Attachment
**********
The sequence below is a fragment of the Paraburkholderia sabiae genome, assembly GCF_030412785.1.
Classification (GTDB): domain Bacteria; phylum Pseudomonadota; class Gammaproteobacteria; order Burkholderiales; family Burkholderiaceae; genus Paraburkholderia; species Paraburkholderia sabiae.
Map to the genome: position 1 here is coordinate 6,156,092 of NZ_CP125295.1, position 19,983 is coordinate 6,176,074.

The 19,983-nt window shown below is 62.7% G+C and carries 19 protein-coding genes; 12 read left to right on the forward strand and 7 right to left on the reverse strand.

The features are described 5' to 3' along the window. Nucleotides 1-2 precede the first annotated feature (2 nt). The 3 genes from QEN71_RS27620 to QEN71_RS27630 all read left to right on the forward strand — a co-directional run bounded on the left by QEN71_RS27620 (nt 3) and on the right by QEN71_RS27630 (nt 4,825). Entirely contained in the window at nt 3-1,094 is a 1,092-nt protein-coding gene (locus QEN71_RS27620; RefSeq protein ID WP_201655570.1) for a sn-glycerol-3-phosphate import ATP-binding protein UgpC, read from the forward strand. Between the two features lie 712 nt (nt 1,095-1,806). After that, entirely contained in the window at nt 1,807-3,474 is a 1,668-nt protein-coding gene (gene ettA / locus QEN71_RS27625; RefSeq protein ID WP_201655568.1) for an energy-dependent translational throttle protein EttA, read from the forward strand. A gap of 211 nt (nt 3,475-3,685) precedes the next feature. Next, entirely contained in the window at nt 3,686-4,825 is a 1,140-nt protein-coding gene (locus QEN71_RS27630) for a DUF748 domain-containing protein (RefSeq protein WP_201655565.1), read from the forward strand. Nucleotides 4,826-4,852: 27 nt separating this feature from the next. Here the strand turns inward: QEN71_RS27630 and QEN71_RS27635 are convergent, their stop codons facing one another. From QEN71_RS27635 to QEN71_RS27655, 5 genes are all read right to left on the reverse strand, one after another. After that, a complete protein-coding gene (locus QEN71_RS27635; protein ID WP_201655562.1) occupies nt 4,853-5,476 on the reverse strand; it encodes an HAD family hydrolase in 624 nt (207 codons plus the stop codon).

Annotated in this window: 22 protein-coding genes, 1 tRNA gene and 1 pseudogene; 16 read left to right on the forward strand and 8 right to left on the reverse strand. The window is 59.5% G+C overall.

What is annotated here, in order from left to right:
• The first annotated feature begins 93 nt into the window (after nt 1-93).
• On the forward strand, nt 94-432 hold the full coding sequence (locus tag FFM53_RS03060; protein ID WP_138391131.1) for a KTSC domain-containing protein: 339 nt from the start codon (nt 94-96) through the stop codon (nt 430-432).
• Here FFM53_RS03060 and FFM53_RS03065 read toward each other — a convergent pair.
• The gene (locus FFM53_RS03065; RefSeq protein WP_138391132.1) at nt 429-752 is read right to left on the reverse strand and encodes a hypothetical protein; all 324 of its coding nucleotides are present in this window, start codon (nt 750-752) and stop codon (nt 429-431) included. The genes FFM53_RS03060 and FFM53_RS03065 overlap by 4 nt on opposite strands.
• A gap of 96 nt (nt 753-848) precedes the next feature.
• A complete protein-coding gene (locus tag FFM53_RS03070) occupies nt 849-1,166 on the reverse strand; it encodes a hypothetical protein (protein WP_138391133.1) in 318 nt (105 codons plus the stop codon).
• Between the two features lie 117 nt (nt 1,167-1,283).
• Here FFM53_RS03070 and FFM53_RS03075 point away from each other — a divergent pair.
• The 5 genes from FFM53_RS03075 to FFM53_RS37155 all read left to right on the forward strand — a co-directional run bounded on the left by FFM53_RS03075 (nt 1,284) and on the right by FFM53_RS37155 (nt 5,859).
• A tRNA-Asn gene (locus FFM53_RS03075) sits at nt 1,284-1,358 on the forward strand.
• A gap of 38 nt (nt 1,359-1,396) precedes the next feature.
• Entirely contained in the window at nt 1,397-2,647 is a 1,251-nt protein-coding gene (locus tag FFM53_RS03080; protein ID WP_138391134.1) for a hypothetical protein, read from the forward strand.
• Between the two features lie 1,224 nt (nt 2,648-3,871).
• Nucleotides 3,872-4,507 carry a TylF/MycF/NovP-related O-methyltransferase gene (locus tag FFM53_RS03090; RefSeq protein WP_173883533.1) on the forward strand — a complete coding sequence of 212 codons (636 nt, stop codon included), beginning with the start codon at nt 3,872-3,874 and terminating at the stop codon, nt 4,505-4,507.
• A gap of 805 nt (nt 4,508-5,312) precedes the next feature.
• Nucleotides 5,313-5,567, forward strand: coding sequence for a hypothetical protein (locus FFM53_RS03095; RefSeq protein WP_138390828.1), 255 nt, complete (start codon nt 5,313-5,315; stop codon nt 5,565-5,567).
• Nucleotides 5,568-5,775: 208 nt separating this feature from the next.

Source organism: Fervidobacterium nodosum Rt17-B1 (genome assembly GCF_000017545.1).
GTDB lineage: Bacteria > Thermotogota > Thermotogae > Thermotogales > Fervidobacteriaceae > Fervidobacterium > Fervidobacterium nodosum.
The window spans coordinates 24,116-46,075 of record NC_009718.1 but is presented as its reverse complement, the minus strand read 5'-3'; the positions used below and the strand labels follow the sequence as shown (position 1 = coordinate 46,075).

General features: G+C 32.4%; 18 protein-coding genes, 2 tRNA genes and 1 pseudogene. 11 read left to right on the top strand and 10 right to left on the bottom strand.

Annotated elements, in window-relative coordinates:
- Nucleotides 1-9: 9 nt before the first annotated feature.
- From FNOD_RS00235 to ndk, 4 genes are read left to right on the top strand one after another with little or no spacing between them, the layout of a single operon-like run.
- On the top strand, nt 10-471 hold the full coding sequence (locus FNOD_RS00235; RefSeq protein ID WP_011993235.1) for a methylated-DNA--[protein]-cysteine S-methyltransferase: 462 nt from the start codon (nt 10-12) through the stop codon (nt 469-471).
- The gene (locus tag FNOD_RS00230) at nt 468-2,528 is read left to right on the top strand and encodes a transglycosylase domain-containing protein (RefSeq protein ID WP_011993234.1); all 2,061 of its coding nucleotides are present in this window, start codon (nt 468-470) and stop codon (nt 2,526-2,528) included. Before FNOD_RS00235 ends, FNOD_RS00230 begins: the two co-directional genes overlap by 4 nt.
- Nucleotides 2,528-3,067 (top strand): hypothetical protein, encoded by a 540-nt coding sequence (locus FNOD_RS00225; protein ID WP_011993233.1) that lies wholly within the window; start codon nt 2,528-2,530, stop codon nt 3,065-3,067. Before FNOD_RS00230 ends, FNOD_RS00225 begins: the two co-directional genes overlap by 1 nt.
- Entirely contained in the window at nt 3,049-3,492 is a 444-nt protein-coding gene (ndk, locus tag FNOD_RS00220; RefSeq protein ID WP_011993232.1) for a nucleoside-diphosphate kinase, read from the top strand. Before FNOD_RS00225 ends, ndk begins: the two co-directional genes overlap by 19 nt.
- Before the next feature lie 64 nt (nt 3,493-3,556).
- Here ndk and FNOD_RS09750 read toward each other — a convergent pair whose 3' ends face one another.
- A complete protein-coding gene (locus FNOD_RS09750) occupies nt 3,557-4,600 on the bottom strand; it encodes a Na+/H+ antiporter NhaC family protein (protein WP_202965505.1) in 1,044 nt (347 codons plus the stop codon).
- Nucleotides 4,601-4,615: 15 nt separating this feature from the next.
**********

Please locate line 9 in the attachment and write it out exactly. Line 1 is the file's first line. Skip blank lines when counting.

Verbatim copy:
• On the forward strand, nt 94-432 hold the full coding sequence (locus tag FFM53_RS03060; protein ID WP_138391131.1) for a KTSC domain-containing protein: 339 nt from the start codon (nt 94-96) through the stop codon (nt 430-432).